Shreeve, William C., William G.T. Goetter, Janet R. Norby, Arnold F. Stueckle, THomas K. Midgley, and Patricia S. Goetter

1988 Changing the Ivory Tower Mentality. College Teaching 36(1): 28-33.


Sprain, Leah

Sending Signals from the Ivory Tower: Barriers to Connecting Academic Research to the Public. http://www.com.washington.edu/graduate/assets/publicservice/ps_sprain.pdf, accessed September 12, 2013.


Wang, Sheng and Raymond A. Noe

2010 Knowledge sharing: A review and directions for future research. Human Resource Management 20: 115-131.


academic gluttony 

the other night mr and i were hanging out and just chatting about life, the universe, and everything, when i mentioned that i had fallen down into the research black hole that morning.

"you're such a nerd!" she laughed at me, and i couldn't help but laugh, too.

it's true, though. i have a habit, like so many of my academic friends, of finding myself on a library website or google scholar or something, compulsively downloading articles and noting possible sources for future research. a good portion of the time i don't even have a specific idea of what i want to do with the information, i just know i want to read it. it's an addiction.

when i do have a research question or thought in mind, however, it's even worse. the pdfs pile up and my brain starts whirring so quickly it needs an exhaust fan. i suppose that's why we have air conditioners on in the summer - otherwise we'd all explode from thinking too hard.

so this past weekend, as i watched the list of downloads clog and stall with each "get article" click, plotting and planning like a cunning baldrick, i realized i had a problem. too many ideas leave you scattered, and sometimes you just have to suck it up and say this. this is what i'm working on. no more extraneous search terms until you're done.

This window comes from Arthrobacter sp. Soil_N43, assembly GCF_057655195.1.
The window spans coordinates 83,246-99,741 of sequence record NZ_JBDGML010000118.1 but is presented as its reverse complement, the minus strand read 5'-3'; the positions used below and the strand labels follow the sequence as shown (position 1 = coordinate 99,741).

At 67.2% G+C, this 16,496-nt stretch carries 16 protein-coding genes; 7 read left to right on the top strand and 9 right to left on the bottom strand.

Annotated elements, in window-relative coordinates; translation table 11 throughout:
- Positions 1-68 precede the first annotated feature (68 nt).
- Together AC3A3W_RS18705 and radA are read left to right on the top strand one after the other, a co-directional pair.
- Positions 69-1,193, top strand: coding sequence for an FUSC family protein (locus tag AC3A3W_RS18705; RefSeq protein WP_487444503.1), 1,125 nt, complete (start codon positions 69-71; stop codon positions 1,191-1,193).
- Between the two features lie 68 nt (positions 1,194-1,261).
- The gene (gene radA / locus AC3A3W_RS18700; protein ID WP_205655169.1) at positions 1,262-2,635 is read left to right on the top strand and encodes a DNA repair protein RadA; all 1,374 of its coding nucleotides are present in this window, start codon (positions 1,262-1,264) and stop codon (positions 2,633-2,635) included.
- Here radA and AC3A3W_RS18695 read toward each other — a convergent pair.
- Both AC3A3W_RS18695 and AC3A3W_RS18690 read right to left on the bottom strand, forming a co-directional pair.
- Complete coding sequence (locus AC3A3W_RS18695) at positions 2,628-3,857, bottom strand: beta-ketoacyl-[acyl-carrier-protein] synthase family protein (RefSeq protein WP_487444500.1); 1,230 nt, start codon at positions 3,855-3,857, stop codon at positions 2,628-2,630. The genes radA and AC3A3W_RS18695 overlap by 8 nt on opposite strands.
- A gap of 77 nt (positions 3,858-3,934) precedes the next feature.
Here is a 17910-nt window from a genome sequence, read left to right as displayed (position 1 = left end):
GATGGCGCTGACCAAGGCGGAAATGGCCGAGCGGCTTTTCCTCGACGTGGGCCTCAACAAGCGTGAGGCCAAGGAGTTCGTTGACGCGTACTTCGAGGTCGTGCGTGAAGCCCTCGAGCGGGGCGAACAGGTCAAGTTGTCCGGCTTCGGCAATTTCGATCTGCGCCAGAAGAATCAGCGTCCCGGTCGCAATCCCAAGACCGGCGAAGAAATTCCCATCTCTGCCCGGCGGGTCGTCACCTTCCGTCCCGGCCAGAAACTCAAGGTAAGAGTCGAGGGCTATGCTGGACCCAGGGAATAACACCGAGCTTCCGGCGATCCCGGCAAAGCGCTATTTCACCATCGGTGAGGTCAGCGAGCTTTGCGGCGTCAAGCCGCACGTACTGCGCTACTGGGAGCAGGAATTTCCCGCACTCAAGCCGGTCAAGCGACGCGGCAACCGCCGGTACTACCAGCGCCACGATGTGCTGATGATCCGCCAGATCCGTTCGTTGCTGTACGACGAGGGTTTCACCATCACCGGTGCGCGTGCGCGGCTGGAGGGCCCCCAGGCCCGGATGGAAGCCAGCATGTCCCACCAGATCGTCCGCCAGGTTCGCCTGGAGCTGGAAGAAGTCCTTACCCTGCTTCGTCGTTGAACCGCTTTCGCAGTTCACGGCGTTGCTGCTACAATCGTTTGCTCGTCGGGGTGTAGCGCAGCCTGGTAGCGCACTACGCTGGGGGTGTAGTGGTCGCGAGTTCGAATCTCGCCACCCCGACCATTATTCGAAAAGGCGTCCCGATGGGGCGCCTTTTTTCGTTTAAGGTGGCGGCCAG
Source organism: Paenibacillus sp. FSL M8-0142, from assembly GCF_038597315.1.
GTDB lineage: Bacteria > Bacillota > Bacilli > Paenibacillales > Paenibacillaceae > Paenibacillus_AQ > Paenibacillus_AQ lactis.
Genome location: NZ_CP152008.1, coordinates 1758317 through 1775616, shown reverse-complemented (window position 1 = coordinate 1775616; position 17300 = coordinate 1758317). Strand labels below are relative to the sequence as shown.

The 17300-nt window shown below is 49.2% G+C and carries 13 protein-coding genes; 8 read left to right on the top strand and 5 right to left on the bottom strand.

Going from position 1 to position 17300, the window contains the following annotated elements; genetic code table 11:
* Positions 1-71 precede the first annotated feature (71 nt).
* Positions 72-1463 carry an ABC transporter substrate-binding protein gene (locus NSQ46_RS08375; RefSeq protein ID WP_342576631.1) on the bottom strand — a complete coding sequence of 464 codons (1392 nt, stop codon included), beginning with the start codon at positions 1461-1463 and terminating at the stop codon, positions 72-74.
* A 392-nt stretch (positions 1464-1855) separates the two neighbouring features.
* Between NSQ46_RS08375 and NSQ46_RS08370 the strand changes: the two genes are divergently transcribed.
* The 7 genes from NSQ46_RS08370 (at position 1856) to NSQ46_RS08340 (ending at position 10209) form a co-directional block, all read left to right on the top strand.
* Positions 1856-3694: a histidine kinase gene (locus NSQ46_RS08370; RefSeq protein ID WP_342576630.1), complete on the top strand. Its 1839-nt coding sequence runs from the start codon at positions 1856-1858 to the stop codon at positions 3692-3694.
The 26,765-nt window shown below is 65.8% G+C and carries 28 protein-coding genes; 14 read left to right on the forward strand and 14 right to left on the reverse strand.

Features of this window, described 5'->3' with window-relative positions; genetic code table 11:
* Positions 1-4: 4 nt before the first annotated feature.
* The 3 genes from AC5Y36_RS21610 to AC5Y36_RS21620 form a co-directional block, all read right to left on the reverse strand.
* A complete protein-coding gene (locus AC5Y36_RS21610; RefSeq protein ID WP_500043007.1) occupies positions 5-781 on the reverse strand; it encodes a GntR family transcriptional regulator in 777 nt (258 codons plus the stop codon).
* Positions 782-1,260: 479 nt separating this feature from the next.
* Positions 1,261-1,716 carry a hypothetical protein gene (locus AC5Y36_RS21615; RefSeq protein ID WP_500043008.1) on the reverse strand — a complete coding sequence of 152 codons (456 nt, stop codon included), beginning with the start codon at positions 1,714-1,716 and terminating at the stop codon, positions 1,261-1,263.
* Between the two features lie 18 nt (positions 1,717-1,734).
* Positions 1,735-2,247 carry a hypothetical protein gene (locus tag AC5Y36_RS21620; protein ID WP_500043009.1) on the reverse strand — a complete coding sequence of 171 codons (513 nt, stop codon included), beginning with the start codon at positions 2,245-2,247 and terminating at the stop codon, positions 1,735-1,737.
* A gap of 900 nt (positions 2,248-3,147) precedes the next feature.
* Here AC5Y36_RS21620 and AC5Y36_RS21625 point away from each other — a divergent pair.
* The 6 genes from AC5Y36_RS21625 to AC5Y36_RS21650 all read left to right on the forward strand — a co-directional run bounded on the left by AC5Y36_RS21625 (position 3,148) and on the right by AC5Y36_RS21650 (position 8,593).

it's difficult, and i might have a few relapses, but it's about the quality of the thought, not the quantity of the research. so, i've picked a topic that i've been thinking about for a while now, it's a theoretical piece looking at the relationship between anthropology and doctor who. i know it's moving away from food for a bit, but hey, everyone needs a break every now and then.

and, as mr says, i'm such a nerd. 



welcome to my thesis, part five

i've had to make the difficult decision over the past month or so to take a step back from finishing this series. this decision stemmed from both the family health issues i mentioned back in april, when my mother and grandmother underwent rotator cuff surgery (all of which became more complex when my grandmother broke two ribs in the beginning of june), and from the realization that a different writing project was taking precedence. when you realize you've written almost fifty pages in the span of about two weeks, maybe less, it makes sense to stick with what you're doing because it's probably something right.

so, while i'm only about half-way through that great other writing project o' mine, i've finally hit a nice plateau where i can take a few minutes to finish up this thesis discussion and free up future posts to whatever topics jump into my head. (i have an excellent idea about who the best worst anthropologist is, that i want to tell you all about soon.)